Wagner’s Der Fliegende Hollander (The Flying Dutchman) opened Friday, Feb. 13 at the Blaisdell Center. The production, originally directed by Francesca Zambello for Glimmerglass in 2013, is in stark contrast to Hawaii Opera Theatre’s production of the same opera in 2005. And I think some of the credit has to go to the MetOpera Live in HD series which has made it possible for people interested in opera to see the best there is without the cost of plane tickets and the insane ticket prices at the Metropolitan Opera in New York City. But more of this later.
Friday’s performance provided a thoroughly enjoyable evening of opera–provided you didn’t get involved in trying to make logical sense of the plot. There is the young girl Senta who is obsessed with the legend of the Flying Dutchman, who for his hubris has been condemned to sail the world forever. He does get one chance every 7 years to find a faithful woman, which would presumably allow him to die in peace. Overtones of an extended “Groundhog Day.” Senta even has a portrait of the Dutchman (He had time to sit for a portrait? And she got possession of it?)
Her father, Daland, a Norwegian ship’s captain, encounters a mysterious ship, and its captain offers him lots of treasure in exchange for the hand of his daughter. Daland agrees way too quickly (audience laughed a lot at this), and takes him home to meet Senta. Women didn’t have much choice in the past–or in lots of present day orthodox societies. But Senta immediately recognizes the Dutchman and can’t wait to be alone with him.
Senta also has a hapless suitor Erik, who seems to have Senta’s consent to marriage, although he is kind of jealous of that portrait she keeps carrying around. The plot works out the tension involved in Senta’s choice between the world of her father, Erik, and Norwegian society versus her heightened romantic commitment to the tragic Dutchman.
The leading singers are excellent. Jay Hunter Morris (Erik) has sung Wagner at the Met, Ryan McKinny (the Dutchman) is scheduled for the Met, and Melody Moore (Senta) is Met-ready. The arias and duets are thrilling. Paul Whelan (Daland) has a little trouble with the lowest notes. Nathan Munson (Steersman) has a lovely ballad for his girlfriend. Maya Hoover is a little underpowered as Mary.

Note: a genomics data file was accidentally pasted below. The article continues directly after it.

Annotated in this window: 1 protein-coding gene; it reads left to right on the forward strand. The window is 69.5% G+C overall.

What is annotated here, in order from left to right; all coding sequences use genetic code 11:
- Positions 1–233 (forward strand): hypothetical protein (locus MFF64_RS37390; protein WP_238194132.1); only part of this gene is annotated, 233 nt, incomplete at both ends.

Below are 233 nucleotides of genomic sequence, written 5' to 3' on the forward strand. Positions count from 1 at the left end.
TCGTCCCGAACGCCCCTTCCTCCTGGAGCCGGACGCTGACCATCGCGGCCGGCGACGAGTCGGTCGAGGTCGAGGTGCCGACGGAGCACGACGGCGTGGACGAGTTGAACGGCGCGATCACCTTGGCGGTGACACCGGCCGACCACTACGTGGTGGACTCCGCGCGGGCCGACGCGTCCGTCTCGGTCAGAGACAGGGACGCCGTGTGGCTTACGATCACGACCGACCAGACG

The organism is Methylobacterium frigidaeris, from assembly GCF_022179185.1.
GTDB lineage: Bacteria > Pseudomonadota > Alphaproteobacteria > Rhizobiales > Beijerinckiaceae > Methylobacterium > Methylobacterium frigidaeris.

The orchestra begins the evening with an overture that uses the horns to simulate the storm at sea, alternating with the contrasting theme of redemption through faith. They got bravos from the audience even before the curtain went up.
The set design is fairly abstract, with metal scaffolding supporting ropes that dangle down to represent a ship’s rigging or, later, the women’s work at spinning wheels. I love new productions of old operas that bring new life to familiar music, but some may miss the black ship with red sails sliding ominously into view. Instead there is another scaffolding at the back of the stage with five writhing wraiths, presumably previous potential wives who were faithless and therefore damned.
The male chorus had a lot of activity, pulling on their ropes, drinking, and dancing some fancy hornpipes. The women braided their ropes and showed us their sexual ecstasy when they heard their men had returned from their voyage.
Many people have never been to the Metropolitan Opera in New York. So, through the years many local opera companies did the best they could to produce what they thought was grand opera without having an excellent model to follow. (I was lucky to have been born 20 minutes west of the George Washington Bridge and to have had a grandmother with a subscription to the Saturday matinees at the Met–two seats second row center in the Dress Circle.)
Now the playing field has changed. Starting on December 30, 2006, the MetOpera Live in HD series began to show live broadcasts in local movie theatres of some of the Saturday matinees at the Met. What did we learn from this? People interested in opera could now see (hear!) the best singers, see the incredible sets and costumes, and perceive what the new and exciting directors could do to make live opera live.
There was an effect on the Met as well. They learned how to film operas for TV, made sure singers could act and “move” as well as sing, and brought the chorus up to speed. No longer acceptable to just stand and sing, the chorus now earns their $200,000 annual salary (I am not joking) by acting and dancing as well as singing in 16 different languages, rehearsing and performing 6 days a week.
[Here in Honolulu these performances are shown at Dole Cannery Stadium 18. On Feb. 14 you could have seen two one-acts: Tchaikovsky’s Iolanta and Bartok’s Bluebeard’s Castle. That performance repeats at 6:30 PM on Wednesday, Feb. 18. Highly recommended. Tickets are $18-$24, a real bargain compared to tickets to the Met in NYC. For future performances google MetOpera and click on Live in HD. Of course we can’t see them really live here, but the performance we see was live in NYC a mere five hours before. And you can have popcorn with your opera; Granny is spinning in her grave.]
So when I read in the Star Advertiser that the chorus for HOT’s Flying Dutchman was eager to participate in the rope climbing and other stage activities, I said to myself, “Someone has been watching MetOpera Live in HD” because that sure didn’t happen in 2005! The 2015 chorus has been inspired. And I hope some of them are holdovers from the 2005 production because this time they really had fun.
Highly recommend this production!